Your lot’s finished. You’re going down and we’re coming up…
That’s not a statement to be taken lightly, even if it was spoken by a woman attempting blackmail. But even if those words were not meant to be taken as gospel, nevertheless, they were the equivalent of handwriting on the wall; words that once absorbed, cannot be ignored or deemed unseen.
In fact, the first domino would fall shortly thereafter, as the goods and possessions of a neighboring estate were being auctioned off after the house and lands had been sold.
From near life-size portraits that might be too big for a London townhouse, to sporting scenes that adorned the walls of lesser rooms, everything must go – up to and including wedding gifts from long ago. At the auction, the departing owner, Sir John Darnley would say to Robert:
I’m afraid we held on for far too long, and now there’s nothing left. Learn from us!
Here, it is 1925, and change is coming. Not that it was unexpected. So begins Downton Abbey‘s final season. Episode One of the Sixth Season of Downtown aired last night. I watched it on WEDU the PBS outlet here in Sarasota.
I am considering covering this final season on a weekly basis, so if I do, I hope you will stop by regularly and often. To make it quite clear, beginning this week, and for the future, at least with regard to Downton, there will be spoilers.
To my delight, (not sure why as I neither ride, shoot, nor have I an English country side at hand to do either) the episode began with another fox-hunt. The horses and hounds. The gallop through the estate’s country side.
How marvelous. Of course, just like the first fox-hunt, from an earlier season – we again were not treated to sight of a fox. The highlight was Lady Mary wearing riding britches, a fact that while not quite shocking, did not go unnoticed by Lord Grantham. Mary would say that this was a much safer way to ride than sitting side-saddle. But her horse stumbled in a muddy creek bed and Mary was tossed from her ride. Fortunately, neither the horse nor rider suffered any harm. The same cannot be said for Lady Mary’s riding attire.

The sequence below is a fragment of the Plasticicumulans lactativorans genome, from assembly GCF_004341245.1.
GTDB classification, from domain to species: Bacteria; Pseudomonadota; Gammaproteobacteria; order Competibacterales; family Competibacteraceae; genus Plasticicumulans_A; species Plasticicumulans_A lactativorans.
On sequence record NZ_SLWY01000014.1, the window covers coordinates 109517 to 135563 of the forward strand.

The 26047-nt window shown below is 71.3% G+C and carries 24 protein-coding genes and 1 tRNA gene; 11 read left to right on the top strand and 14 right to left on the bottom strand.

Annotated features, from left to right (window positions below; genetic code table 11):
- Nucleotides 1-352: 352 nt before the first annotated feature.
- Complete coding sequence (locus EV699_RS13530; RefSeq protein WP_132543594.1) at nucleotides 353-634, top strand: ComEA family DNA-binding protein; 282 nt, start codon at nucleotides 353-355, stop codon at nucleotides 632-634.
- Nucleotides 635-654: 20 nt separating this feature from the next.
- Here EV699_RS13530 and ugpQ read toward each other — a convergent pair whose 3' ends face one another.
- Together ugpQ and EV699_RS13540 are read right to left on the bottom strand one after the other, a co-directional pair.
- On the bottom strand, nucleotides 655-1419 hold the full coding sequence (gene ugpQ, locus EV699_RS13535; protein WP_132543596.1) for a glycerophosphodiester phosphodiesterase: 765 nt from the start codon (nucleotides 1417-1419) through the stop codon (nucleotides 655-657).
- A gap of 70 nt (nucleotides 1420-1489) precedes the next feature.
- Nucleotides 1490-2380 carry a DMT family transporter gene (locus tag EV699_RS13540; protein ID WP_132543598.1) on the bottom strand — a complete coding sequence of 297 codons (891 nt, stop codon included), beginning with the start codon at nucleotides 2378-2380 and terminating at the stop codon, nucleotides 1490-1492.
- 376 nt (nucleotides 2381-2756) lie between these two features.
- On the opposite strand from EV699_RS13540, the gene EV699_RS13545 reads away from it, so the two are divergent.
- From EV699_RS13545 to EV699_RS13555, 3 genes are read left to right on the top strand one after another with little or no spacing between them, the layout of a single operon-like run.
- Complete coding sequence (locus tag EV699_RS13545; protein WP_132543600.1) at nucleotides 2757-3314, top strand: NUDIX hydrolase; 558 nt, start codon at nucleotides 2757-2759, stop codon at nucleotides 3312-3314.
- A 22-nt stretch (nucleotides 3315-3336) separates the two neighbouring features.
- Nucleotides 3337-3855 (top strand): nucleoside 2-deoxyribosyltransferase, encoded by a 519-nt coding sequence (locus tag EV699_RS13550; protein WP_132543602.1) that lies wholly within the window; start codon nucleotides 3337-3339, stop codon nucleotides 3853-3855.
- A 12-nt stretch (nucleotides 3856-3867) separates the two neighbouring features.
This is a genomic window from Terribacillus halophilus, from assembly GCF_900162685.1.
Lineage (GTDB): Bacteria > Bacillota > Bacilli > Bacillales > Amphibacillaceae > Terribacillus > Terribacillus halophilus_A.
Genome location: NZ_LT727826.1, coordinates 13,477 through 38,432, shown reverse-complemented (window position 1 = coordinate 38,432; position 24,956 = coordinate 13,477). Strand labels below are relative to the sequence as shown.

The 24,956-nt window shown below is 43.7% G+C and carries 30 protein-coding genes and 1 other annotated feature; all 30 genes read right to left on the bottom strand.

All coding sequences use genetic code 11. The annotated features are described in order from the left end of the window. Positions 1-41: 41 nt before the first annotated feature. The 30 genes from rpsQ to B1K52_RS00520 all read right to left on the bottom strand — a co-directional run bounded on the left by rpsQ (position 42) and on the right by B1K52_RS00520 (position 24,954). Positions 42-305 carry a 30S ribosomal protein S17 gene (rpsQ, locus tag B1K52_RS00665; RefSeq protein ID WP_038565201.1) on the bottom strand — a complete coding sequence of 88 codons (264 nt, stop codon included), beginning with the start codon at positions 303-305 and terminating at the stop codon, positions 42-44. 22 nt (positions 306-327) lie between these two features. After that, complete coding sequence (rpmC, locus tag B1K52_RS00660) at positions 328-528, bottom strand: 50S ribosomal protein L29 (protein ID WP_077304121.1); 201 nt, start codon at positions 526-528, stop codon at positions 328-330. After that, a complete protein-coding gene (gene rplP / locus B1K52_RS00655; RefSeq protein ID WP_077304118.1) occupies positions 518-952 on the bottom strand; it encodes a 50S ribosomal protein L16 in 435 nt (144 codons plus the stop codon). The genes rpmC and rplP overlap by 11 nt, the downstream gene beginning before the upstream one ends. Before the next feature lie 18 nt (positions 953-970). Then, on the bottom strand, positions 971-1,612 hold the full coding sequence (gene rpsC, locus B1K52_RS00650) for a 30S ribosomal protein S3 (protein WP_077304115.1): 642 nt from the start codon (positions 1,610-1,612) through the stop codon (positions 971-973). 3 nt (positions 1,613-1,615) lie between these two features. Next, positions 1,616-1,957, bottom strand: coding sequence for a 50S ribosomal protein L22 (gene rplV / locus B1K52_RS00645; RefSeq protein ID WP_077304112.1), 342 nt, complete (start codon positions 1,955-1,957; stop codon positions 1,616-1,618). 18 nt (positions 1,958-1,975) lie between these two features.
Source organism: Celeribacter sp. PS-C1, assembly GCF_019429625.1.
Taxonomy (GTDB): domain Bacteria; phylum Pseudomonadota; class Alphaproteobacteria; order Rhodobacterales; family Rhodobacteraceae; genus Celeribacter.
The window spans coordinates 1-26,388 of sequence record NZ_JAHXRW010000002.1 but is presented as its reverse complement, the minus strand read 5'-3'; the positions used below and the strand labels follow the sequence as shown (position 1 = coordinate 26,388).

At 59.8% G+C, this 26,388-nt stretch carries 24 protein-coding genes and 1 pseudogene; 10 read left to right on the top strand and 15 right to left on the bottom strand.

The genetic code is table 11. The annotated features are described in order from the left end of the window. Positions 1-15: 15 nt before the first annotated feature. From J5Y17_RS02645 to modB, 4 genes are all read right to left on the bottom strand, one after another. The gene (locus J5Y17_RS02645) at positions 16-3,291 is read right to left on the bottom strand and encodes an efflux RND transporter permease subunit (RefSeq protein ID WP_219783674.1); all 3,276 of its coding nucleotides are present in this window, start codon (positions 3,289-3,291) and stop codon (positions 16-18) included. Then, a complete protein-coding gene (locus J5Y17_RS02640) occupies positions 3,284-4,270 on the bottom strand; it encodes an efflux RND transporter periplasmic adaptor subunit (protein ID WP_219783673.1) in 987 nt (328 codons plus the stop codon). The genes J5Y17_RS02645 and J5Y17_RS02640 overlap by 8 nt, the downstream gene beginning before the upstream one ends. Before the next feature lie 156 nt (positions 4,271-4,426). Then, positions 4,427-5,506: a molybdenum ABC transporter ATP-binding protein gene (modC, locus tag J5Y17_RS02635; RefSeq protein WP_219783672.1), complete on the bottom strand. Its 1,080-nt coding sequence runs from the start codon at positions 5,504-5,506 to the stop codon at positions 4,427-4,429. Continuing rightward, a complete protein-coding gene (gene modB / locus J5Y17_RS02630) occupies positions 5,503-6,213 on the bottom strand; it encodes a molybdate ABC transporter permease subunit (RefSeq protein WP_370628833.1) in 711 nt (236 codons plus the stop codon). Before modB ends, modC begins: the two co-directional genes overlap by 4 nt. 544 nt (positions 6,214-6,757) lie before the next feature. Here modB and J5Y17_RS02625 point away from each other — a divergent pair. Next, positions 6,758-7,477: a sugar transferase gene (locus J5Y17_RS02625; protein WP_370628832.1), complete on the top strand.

But I think it might be said that this was the only misstep of the episode. The script for the opener by Julian Fellowes brought almost every character into play. Some story lines were resolved and others brought to our attention for the first time. And, as expected, other situations remained pending. The beauty was in the seamless flow as we were informed and entertained simultaneously. As we would breathe a sigh of relief based one bit of news, we would also see new storm clouds gathering.
Finally, finally, and finally – the long running and unresolved murder charges against Anna Bates, and the lingering suspicion about John Bates were resolved. No longer will Anna be ‘out on bail’, and no longer will John Bates be looking over his shoulder to see if the law was looking at him.
It took Sgt. Willis two trips out to the Crawley estate before he was finally able to announce that an unknown woman, another victim of Mr. Green, had confessed, and the confession had been corroborated by a new witness. The ghost of Mr. Green’s murder and the clouds of suspicion that his death had thrown over both John and Anna Bates, had finally exited stage left.
But then we learned that Anna had experienced another miscarriage.
Lady Mary’s blackmailer, Rita Bevan (above and below), who once upon a time had been the chamber maid at the Liverpool hotel where Lady Mary and Tony Gillingham had frolicked for a week, arrived in town and appeared again and again. She was not the proverbial bad penny, she was the bad shilling – and she demanded 1000 pounds from Lady Mary as hush money.
As Lady Mary would say – she could pay the money and that, most certainly, would not be the end of it, or she could refuse and then have her life ruined by the ensuing scandal. But the aforementioned Ms Bevan overplayed her hand when she demanded to see Robert Crawley. Not only did she not get the 1000 pounds, instead she was forced to leave with a meager 50 quid and that only after she was made to sign a note confessing her blackmail demands.
If she would even make one public utterance, Robert would trot out her signed confession (as well as his cashed check). So it is goodbye and good riddance to Rita Bevan.
On the home front, Mr. Carson and Mrs. Hughes had still not set a date. Mr. Carson had twice asked and had been twice answered by Mrs. Hughes, in a not unkind way, when she said – what’s the rush? The problem was that Mrs. Hughes, a woman in the latter stages of middle age, felt a bit unsure of herself, at least as far as the terms marital intimacy were concerned, and she really had no idea if Mr. Carson wanted a companion or friendship marriage, or he expected a ‘full marriage’ which meant that there would be sex.